Español
Questions About Cancer? 1-800-4-CANCER
  • Print
  • Email
  • Facebook
  • Twitter
  • Google+
  • Pinterest

Combination Therapy Shows Promise for Treating Advanced Breast Cancer

Adding the drug everolimus (Afinitor®) to exemestane helped postmenopausal women whose advanced breast cancer had stopped responding to hormonal therapy live about 4 months longer without the disease progressing than women who received exemestane alone. Findings from the trial, called BOLERO 2, were presented at the San Antonio Breast Cancer Symposium.

For women who received the combination therapy, the median progression-free survival was 7.4 months compared with 3.2 months for those who received exemestane alone, Gabriel Hortobagyi, M.D., of the University of Texas M. D. Anderson Cancer Center reported at the symposium. These were the latest available data, updated from preliminary results presented at the European Multidisciplinary Cancer Congress in September and results published online December 7, 2011 in the New England Journal of Medicine (NEJM).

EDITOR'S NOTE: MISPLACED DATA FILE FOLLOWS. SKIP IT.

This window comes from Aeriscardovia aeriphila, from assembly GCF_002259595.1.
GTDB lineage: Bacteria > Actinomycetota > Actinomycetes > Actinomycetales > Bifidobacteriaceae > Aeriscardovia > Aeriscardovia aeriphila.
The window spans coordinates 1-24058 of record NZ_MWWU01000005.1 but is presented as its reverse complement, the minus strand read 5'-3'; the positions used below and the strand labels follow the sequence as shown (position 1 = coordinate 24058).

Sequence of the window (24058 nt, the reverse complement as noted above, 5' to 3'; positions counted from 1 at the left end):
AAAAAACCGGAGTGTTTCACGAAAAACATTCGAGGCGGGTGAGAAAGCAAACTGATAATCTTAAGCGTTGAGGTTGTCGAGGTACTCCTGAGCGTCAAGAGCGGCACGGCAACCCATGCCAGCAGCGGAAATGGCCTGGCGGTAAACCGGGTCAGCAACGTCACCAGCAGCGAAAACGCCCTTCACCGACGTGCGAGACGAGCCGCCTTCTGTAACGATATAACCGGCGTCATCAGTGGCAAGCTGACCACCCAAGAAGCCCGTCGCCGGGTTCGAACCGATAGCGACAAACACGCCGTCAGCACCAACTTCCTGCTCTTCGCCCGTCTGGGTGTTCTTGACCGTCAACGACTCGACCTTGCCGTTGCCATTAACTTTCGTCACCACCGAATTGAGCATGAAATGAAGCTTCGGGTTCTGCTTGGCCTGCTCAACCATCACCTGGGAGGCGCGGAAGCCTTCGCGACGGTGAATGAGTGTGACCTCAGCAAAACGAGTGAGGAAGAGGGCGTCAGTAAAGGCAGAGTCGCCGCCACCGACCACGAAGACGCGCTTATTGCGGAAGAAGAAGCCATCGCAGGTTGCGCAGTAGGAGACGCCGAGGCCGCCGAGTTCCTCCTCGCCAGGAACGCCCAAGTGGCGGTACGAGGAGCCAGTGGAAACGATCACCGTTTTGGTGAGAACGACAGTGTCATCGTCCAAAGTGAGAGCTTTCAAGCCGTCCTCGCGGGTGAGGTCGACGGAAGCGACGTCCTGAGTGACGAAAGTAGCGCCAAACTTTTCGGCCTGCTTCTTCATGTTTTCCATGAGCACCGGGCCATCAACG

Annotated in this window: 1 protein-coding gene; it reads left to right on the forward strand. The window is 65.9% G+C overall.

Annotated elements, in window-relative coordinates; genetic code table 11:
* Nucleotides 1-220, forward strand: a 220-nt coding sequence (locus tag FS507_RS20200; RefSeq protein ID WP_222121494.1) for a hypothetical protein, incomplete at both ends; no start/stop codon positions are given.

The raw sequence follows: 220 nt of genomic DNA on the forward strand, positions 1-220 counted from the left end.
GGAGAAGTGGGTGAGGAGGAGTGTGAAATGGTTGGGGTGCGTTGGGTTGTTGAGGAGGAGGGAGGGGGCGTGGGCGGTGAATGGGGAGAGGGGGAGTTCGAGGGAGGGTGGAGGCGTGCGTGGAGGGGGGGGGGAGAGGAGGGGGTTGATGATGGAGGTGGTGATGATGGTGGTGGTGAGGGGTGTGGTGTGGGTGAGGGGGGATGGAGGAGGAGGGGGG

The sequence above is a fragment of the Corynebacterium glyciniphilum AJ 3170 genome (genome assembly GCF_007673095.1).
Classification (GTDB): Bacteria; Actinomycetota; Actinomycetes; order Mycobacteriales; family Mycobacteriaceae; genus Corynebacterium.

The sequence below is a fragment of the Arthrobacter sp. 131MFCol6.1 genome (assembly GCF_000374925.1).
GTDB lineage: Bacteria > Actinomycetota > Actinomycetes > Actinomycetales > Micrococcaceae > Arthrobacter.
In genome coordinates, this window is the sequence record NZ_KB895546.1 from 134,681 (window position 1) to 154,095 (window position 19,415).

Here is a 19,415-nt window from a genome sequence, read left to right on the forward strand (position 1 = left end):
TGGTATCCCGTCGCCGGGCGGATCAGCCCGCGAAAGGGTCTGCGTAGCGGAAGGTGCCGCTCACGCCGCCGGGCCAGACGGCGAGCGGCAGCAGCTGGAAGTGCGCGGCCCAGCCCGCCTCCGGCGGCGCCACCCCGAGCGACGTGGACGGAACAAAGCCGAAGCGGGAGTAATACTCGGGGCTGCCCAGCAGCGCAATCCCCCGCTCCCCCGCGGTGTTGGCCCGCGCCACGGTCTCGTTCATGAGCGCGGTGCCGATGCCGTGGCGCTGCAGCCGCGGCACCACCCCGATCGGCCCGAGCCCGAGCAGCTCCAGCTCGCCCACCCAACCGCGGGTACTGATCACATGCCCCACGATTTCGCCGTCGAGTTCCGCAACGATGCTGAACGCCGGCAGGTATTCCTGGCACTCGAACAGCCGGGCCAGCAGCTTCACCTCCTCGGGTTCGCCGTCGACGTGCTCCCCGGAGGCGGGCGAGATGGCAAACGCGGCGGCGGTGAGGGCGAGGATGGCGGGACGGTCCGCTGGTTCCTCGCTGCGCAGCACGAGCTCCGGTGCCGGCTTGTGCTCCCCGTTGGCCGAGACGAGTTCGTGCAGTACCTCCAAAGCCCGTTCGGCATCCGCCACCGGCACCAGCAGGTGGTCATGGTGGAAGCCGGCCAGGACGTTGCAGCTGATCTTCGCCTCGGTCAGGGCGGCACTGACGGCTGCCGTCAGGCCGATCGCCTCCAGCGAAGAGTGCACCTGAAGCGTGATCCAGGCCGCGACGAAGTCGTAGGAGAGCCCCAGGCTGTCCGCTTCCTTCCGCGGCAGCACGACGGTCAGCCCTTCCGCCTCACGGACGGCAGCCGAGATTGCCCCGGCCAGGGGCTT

The researchers do not yet have data on whether the combination therapy improves overall survival, but they expect to have it in late 2012. In July, the randomized phase of BOLERO 2 was stopped early after an interim analysis showed an improvement in progression-free survival. The study, which was supported by Novartis, the manufacturer of Afinitor, included many participants who had previously received multiple therapies.

Everolimus inhibits a protein called mTOR, which plays a role in a signaling pathway that promotes cell growth and proliferation. Exemestane, an aromatase inhibitor, is used to treat metastatic breast cancer.

“For postmenopausal patients with hormone receptor-positive metastatic breast cancer, the addition of everolimus to exemestane markedly improves the duration of disease control,” Dr. Hortobagyi said in a statement. This benefit should be weighed against the side effects associated with everolimus, such as fatigue and oral mucositis, the study authors noted in the NEJM article.

  • Posted: December 21, 2011

This text may be reproduced or reused freely. Please credit the National Cancer Institute as the source. Any graphics may be owned by the artist or publisher who created them, and permission may be needed for their reuse.